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I found the answer to my main question is on page 25 of this document:
Managing ODBC Connections
In the normal course of things, connections to specified ODBC sources are made automatically when a user needs to work with ESS-based data. It’s possible, though, that sometimes a connection to an ODBC source won’t be made as expected, or that a developer will want to deliberately disconnect from an ODBC source.
In FileMaker Pro 9 or later, the File Open and File Close script steps have been extended to allow them to work with ODBC data sources. File Open, when called on an ODBC data source, will attempt to reconnect to the data source if there is not a currently open connection. File Close will attempt to close the connection to the data source. After either of these steps, the data source will behave as it normally would: if a connection has been opened, all ESS functionality will be available, and if the connection has been closed, the next request for data from that source will trigger a new connection attempt.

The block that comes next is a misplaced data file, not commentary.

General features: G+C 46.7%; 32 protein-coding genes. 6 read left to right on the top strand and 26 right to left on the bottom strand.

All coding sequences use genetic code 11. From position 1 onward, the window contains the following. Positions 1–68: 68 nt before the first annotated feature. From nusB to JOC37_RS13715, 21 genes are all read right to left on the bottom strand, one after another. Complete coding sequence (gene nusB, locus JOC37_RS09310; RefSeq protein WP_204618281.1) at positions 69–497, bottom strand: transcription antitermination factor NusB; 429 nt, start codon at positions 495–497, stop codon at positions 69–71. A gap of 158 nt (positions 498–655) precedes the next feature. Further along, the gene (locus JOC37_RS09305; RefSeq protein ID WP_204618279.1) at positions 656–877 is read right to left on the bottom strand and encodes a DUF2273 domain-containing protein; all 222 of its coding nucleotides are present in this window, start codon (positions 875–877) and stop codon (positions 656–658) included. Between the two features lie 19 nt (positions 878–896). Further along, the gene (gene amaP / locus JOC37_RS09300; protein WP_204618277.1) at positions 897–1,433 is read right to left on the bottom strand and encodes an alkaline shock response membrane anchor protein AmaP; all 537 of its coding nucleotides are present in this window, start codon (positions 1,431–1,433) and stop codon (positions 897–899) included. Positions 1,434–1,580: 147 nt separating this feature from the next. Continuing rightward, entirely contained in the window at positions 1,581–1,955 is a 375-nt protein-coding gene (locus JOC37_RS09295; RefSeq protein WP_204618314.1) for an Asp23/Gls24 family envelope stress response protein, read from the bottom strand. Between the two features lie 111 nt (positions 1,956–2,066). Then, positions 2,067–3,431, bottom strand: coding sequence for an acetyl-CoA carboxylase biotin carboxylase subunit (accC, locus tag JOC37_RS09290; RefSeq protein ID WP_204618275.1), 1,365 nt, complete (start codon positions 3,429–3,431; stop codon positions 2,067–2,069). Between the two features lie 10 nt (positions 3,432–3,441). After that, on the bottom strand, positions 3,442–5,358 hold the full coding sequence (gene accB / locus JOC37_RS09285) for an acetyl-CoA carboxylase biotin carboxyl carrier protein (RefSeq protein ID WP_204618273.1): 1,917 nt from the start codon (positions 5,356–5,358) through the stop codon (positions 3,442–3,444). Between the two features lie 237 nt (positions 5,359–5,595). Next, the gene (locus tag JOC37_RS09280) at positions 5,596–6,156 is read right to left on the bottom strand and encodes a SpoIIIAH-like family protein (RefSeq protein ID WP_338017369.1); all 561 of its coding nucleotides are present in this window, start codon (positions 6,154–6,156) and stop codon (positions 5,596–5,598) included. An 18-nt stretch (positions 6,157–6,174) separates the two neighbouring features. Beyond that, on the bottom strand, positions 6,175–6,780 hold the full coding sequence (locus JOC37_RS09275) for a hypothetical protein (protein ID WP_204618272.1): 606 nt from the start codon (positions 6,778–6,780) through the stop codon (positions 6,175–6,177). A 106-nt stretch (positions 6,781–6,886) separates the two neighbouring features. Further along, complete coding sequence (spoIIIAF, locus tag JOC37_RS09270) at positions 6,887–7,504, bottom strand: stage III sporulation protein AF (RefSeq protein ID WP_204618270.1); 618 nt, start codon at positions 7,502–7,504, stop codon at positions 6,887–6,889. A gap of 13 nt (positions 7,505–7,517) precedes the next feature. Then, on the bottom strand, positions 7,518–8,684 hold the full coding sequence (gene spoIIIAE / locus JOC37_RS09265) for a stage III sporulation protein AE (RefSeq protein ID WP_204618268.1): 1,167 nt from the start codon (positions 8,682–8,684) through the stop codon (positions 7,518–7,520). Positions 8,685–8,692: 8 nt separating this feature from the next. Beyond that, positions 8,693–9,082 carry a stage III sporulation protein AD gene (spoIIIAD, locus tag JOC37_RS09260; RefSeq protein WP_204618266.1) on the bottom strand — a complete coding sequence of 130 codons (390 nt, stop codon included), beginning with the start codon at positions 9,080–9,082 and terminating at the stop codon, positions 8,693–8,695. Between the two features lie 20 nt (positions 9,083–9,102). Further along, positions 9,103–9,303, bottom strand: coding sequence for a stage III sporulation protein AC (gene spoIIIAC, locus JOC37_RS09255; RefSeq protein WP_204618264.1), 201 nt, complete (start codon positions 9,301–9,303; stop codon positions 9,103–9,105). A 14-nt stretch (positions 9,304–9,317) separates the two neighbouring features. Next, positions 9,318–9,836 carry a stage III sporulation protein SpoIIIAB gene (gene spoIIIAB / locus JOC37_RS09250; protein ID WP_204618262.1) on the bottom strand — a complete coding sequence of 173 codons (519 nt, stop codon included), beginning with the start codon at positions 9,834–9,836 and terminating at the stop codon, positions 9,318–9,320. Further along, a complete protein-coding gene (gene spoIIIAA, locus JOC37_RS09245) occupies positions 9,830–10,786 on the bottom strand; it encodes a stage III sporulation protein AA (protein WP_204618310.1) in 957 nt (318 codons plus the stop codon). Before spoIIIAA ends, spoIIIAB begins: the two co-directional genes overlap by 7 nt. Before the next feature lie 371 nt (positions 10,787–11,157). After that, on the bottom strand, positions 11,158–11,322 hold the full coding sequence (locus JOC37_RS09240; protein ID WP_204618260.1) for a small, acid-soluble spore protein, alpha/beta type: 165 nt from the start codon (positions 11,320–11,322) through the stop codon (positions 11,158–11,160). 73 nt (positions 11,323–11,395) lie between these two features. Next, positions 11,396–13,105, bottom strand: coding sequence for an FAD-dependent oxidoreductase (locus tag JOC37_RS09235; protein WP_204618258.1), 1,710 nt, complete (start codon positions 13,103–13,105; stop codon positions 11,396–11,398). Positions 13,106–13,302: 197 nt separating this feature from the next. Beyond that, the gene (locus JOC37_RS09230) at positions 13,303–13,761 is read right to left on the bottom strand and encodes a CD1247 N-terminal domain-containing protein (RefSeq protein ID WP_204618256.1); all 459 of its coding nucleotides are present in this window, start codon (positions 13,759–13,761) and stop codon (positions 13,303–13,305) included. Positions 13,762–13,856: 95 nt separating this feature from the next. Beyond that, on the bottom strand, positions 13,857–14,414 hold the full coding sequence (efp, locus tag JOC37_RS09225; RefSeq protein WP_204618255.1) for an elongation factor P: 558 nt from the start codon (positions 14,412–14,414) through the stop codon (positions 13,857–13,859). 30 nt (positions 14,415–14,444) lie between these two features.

Or these days known as Open File and Close File.
Closing the file works, because the ESS "file" will reopen on the next attempt to refer to a shadow table.
It is a good idea to avoid closing an ESS connection when the current layout is based on that data source. It is best to find a way to navigate to a different layout first, or the user may see some odd behavior, though the operation should succeed.
After reading that Best Practices: External SQL Data Sources, I think I see the answer to my other question:
Why isn't this ESS connection already open on the server for all subsequent client sessions after the first client refers to a shadow table?
It looks like ESS is assuming that each client has to provide credentials to connect to the ESS. That's a safe assumption, but I wish I could override it so that authenticating to my FileMaker solution would be all that is required to use a more persistent pre-authenticated ESS connection on the server.